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Living a healthy life takes some resolve, but success often comes down to knowing what pays the biggest dividends for a given effort. Health coaches are great sources for this insight. They’ve seen it all on the job and learned a lot in their training.
To honor Employee Health and Fitness Month in May, health coaches for workplace well-being leader Provant identified seven commonly held health and wellness myths drawn from their research and experience:
Myth No. 1: An aerobic workout boosts your metabolism all day. Wrong, it just burns calories while you’re doing it. Muscle-strengthening exercises, however, will burn calories long after your workout.
Myth No. 2: If you don’t break a sweat, it’s not a workout. Wrong, sweat is just the body’s way of cooling itself. A better reflection of effort is the talk test: your workout is moderate if you can talk, but not sing, and vigorous if you need to take a breath every few words.
Myth No. 3: You should stretch before you exercise. Not really, you could hurt yourself. Better to stretch after you’re warmed up with light, smooth movement of gradually increasing intensity.
Myth No. 4: Frozen fruits and vegetables are less healthy than fresh ones. Actually, they’re both healthy. Frozen fruits and vegetables are generally picked and frozen at nutritional peak. Canned can be a fine choice if you’re watching your budget. Avoid fruits packed in syrup.
Myth No. 5: Cigars and chewing tobacco are safe because you don’t inhale. This is another myth. Cigar smokers have higher rates than nonsmokers of death from chronic obstructive pulmonary disease and are four to 10 times more likely to die from cancers of the throat, mouth, lips, larynx and esophagus, according to the American Cancer Society. People who chew tobacco are more likely to develop oral cancers that affect the tongue, lips, cheeks and gums.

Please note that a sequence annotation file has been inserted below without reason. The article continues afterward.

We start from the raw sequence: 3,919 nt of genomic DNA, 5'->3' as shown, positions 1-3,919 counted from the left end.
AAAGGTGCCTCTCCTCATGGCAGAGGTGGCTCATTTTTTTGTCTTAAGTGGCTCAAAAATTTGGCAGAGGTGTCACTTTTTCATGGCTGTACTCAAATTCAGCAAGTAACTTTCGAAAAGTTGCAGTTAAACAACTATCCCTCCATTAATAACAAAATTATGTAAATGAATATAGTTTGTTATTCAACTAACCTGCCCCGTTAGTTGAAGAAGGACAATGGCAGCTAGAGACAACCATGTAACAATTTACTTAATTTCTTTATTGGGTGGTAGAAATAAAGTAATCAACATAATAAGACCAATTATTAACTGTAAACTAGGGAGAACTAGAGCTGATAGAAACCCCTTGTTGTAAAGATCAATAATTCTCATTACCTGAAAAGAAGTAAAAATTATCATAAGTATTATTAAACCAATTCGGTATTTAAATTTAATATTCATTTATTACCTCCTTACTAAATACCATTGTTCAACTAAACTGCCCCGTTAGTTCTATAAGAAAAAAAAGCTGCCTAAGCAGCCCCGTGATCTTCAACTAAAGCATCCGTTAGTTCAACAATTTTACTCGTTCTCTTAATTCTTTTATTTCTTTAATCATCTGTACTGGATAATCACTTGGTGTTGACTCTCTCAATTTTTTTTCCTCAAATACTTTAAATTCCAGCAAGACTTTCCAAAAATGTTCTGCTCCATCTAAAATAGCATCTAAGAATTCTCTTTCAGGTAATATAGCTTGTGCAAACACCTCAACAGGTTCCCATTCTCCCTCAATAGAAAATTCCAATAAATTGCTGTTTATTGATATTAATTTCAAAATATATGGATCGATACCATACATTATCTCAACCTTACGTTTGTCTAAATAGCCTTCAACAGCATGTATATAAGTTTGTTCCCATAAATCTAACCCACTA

Myth No. 6: Stress happens. There’s nothing you can do about it. Not true, stress doesn’t have to overwhelm you. There are several approaches to managing it. Set priorities and tackle simple problems first. Then move on to complex difficulties. Practice relaxation exercises. Make yourself more resilient by eating smart, exercising and avoiding tobacco.
Myth No. 7: Cold turkey is the best way to quit tobacco. Nope. It’s just one of the ways to quit, and the more times you try to quit, the better your chances of succeeding. Research indicates to help improve success rates, you need: the desire and readiness to quit, some form of pharmacotherapy (nicotine replacement therapy or prescription medications) and social support (family, friends, health coach).
Keep this information in mind as you go about improving your health, and most importantly, don’t give up.